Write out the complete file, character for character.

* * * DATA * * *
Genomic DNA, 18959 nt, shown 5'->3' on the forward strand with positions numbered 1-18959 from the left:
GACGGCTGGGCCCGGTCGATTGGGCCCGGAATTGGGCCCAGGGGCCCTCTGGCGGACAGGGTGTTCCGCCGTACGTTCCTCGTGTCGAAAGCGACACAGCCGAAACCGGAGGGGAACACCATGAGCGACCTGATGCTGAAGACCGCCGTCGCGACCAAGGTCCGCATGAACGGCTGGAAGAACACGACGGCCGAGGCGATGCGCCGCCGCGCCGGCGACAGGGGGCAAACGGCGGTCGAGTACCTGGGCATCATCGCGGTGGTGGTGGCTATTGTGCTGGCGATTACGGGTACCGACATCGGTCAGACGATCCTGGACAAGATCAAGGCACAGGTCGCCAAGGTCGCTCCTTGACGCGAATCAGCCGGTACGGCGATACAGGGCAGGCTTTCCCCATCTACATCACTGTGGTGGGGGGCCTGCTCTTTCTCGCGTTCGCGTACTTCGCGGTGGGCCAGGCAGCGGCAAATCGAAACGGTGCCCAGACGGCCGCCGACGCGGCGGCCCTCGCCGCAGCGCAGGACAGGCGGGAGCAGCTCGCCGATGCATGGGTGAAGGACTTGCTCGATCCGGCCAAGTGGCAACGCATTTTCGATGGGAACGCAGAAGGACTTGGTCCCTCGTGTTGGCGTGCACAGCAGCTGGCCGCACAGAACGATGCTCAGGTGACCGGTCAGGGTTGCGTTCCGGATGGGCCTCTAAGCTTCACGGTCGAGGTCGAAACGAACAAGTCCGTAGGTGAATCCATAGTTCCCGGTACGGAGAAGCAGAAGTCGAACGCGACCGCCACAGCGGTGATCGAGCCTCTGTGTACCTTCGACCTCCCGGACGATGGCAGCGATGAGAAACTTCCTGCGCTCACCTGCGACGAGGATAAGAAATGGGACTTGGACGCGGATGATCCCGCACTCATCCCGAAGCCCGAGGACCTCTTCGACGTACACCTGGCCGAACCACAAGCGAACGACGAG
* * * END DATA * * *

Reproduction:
Genomic DNA, 18959 nt, shown 5'->3' on the forward strand with positions numbered 1-18959 from the left:
GACGGCTGGGCCCGGTCGATTGGGCCCGGAATTGGGCCCAGGGGCCCTCTGGCGGACAGGGTGTTCCGCCGTACGTTCCTCGTGTCGAAAGCGACACAGCCGAAACCGGAGGGGAACACCATGAGCGACCTGATGCTGAAGACCGCCGTCGCGACCAAGGTCCGCATGAACGGCTGGAAGAACACGACGGCCGAGGCGATGCGCCGCCGCGCCGGCGACAGGGGGCAAACGGCGGTCGAGTACCTGGGCATCATCGCGGTGGTGGTGGCTATTGTGCTGGCGATTACGGGTACCGACATCGGTCAGACGATCCTGGACAAGATCAAGGCACAGGTCGCCAAGGTCGCTCCTTGACGCGAATCAGCCGGTACGGCGATACAGGGCAGGCTTTCCCCATCTACATCACTGTGGTGGGGGGCCTGCTCTTTCTCGCGTTCGCGTACTTCGCGGTGGGCCAGGCAGCGGCAAATCGAAACGGTGCCCAGACGGCCGCCGACGCGGCGGCCCTCGCCGCAGCGCAGGACAGGCGGGAGCAGCTCGCCGATGCATGGGTGAAGGACTTGCTCGATCCGGCCAAGTGGCAACGCATTTTCGATGGGAACGCAGAAGGACTTGGTCCCTCGTGTTGGCGTGCACAGCAGCTGGCCGCACAGAACGATGCTCAGGTGACCGGTCAGGGTTGCGTTCCGGATGGGCCTCTAAGCTTCACGGTCGAGGTCGAAACGAACAAGTCCGTAGGTGAATCCATAGTTCCCGGTACGGAGAAGCAGAAGTCGAACGCGACCGCCACAGCGGTGATCGAGCCTCTGTGTACCTTCGACCTCCCGGACGATGGCAGCGATGAGAAACTTCCTGCGCTCACCTGCGACGAGGATAAGAAATGGGACTTGGACGCGGATGATCCCGCACTCATCCCGAAGCCCGAGGACCTCTTCGACGTACACCTGGCCGAACCACAAGCGAACGACGAG